Hack-for-hire group BAHAMUT managed to build a fake online empire to leverage in cyber-espionage operations targeting the Middle East and other regions around the world, BlackBerry reports.
In fact, the threat actor’s activities appear to have been described in several other reports that lack attribution, including a 2016 Kaspersky report on attacks exploiting InPage word processor vulnerabilities.
“BlackBerry assesses that the InPage zero-day exploit first identified by Kaspersky in 2016 and given CVE-2017-12824 but never attributed, was in fact used by BAHAMUT. We also assess that it was first developed by a Chinese threat group in 2009 for use in targeting a group in diaspora perceived to be a potential threat to the power of the Chinese Communist Party,” BlackBerry notes in a new report.
The threat actor was able to fly under the radar through the use of a large number of fake identities, including social media personas, websites, and applications, some of which had original content and were meant to distort reality, but did not immediately show a malicious purpose.
In fact, the use of original websites, applications, and personas across a wide array of industries and regions is what sets this group apart from similar threats. Its fake empire suggests legitimacy and is able to distort consumers’ perception of reality.
Furthermore, the adversary strives to ensure campaigns, network infrastructure, and phishing tools are kept separate, it builds anti-analysis tools directly into backdoors and exploit shellcode, and immediately changes tactics when exposed. The group is also believed to be re-using tools from other groups and to mimic their tradecraft, to hinder attribution.
BAHAMUT, BlackBerry says, has a diverse and long list of targets, including government officials, politicians, human rights activists and organizations, human rights NGOs, financial services and technology companies, Egypt-focused media and foreign press, military organizations, aerospace entities, and scholars.
The group mainly focuses on South Asia (particularly India and Pakistan) and the Middle East (UAE and Qatar in particular), but victims were also identified in China and Northern and Eastern Europe. The hackers appear to be avoiding targets located in the United States.
“BAHAMUT’s targeting is all over the map, which makes it difficult to concoct a single victimology. BAHAMUT appears to be not only well-funded and well-resourced, but also well-versed in security research and the cognitive biases analysts often possess. Taken together, these aspects present a considerable attribution challenge,” BlackBerry notes.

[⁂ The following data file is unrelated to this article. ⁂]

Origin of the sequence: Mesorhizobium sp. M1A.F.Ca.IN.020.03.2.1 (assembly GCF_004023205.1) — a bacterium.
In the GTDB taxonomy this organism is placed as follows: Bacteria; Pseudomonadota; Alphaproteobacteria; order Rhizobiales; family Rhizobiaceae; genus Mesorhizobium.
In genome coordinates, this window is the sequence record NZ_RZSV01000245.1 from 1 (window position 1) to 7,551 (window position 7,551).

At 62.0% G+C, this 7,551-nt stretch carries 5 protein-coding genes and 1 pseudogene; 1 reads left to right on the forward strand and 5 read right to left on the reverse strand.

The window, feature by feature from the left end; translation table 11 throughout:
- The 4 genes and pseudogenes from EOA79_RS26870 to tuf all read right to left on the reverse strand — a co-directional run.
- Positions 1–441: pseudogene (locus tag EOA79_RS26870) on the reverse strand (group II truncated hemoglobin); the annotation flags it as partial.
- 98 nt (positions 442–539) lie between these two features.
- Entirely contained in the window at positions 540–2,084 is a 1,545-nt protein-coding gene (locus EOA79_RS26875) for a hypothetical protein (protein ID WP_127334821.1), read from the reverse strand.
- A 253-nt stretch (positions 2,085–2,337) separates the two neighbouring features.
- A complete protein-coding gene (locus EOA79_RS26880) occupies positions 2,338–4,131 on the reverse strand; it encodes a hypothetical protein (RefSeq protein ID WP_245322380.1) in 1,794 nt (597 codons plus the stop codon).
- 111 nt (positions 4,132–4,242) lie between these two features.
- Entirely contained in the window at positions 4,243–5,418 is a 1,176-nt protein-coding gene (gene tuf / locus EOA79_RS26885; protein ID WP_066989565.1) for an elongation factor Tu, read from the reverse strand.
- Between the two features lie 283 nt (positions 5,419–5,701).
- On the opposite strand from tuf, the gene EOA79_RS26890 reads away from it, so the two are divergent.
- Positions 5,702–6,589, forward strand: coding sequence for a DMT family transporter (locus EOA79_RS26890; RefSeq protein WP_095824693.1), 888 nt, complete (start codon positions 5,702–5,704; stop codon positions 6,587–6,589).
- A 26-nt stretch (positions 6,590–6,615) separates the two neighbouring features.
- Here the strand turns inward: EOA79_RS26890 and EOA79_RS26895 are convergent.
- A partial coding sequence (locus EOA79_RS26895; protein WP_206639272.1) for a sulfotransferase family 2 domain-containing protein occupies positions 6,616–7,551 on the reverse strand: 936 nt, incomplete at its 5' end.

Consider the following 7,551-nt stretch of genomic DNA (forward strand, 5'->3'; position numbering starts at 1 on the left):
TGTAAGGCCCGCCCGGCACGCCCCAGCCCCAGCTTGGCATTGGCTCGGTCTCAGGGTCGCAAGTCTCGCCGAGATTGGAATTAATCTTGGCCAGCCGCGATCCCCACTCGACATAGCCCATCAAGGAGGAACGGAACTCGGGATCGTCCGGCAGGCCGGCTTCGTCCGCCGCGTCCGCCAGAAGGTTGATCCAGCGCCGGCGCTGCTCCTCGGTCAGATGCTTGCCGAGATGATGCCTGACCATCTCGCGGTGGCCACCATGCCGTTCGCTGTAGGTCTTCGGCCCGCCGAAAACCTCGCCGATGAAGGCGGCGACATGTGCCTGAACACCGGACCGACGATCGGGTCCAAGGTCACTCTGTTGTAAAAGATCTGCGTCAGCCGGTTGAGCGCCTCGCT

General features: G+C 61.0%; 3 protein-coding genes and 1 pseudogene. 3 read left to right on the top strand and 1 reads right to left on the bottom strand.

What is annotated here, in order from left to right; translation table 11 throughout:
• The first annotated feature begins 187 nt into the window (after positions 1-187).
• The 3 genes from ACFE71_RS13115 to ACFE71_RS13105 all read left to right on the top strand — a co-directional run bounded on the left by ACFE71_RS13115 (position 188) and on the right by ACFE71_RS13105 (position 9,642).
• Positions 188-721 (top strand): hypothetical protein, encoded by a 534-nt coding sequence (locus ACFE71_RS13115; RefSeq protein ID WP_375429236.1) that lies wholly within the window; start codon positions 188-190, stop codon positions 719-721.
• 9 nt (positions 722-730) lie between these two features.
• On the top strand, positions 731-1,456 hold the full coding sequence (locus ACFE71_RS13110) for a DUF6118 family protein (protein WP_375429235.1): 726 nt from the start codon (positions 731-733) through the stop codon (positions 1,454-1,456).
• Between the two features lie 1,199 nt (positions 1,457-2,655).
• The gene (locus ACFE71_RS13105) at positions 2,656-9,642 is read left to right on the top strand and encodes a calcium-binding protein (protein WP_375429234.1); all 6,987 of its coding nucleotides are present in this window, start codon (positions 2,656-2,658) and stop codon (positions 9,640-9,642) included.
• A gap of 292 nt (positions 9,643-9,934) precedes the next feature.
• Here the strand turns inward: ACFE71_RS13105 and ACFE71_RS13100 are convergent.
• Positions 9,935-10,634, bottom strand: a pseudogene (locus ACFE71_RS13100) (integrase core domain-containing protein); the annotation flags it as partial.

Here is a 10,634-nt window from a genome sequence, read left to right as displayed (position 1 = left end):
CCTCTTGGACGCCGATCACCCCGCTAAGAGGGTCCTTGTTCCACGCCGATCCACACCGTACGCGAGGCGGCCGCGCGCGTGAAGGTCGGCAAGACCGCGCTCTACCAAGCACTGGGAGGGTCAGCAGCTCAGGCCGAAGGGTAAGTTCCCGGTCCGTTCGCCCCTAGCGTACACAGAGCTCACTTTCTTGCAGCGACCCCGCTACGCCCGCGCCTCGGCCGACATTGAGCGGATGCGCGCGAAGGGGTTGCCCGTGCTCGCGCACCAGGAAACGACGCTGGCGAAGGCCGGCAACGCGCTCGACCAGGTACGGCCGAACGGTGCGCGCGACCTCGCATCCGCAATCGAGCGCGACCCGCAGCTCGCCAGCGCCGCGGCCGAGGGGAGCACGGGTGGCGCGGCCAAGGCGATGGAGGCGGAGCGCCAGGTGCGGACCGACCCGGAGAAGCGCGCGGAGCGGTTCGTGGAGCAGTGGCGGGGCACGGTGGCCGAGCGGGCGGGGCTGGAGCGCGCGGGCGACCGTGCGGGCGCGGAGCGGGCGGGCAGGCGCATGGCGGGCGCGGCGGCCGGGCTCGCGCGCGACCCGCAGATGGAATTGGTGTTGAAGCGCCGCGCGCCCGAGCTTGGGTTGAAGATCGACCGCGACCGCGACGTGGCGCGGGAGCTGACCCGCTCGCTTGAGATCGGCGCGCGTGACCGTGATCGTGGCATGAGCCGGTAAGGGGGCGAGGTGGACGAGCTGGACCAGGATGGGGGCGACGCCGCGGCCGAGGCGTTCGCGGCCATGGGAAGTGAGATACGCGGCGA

The group is also believed to have access to at least one zero-day developer and to be operating over a dozen malicious apps for Android and iOS. Some of these apps were previously mentioned by Trend Micro in a report on Urpage.
New applications were also identified, all accompanied by well-designed websites, privacy policies, and terms of service, thus increasing the sense of legitimacy. They were able to bypass Google’s static code safeguards and five of them were still in Google Play as of July 2020 (they appeared designed specifically for targets in UAE).
Several other websites were employed for the distribution of additional applications, including seven of which were being distributed in recent campaigns. These included VPN and compass applications, but also apps that catered to the Sikh separatist movement.
“A variety of modifications were made to the APKs we found, and most had limited to no detection in a commonly used malware repository. In most cases the APK files were comprised of completely legitimate code and well-known Android libraries which helped cloak the underlying activity from common static detection methods,” BlackBerry says.
A total of nine malicious iOS applications attributed to BAHAMUT were identified in the Apple App Store, all of which were still available as of August 2020. The apps had generic themes with universal appeal: messaging, VOIP, prayer, file management, and password saver applications.
According to BlackBerry, the threat actor also masters the art of phishing, at a level superior to other groups, with targeted spear-phishing operations lasting anywhere between a few hours to months. Additionally, the adversary has the ability to learn from its mistakes and constantly improves its tradecraft.
The security firm, which claims to have “a solid grasp of BAHAMUT’s existing infrastructure,” assesses that BAHAMUT is a hack-for-hire group, just as independent security researchers Collin Anderson and Claudi Guarnieri suggested before.
“For a group that historically set themselves apart by employing above-average operational security and extremely skilled technical capabilities, BAHAMUT operators are, at the end of the day, still human. While their mistakes have been few, they have also proven devastating. BlackBerry found that the idiom “old habits die hard” applies to even the most advanced of threat groups,” BlackBerry concludes.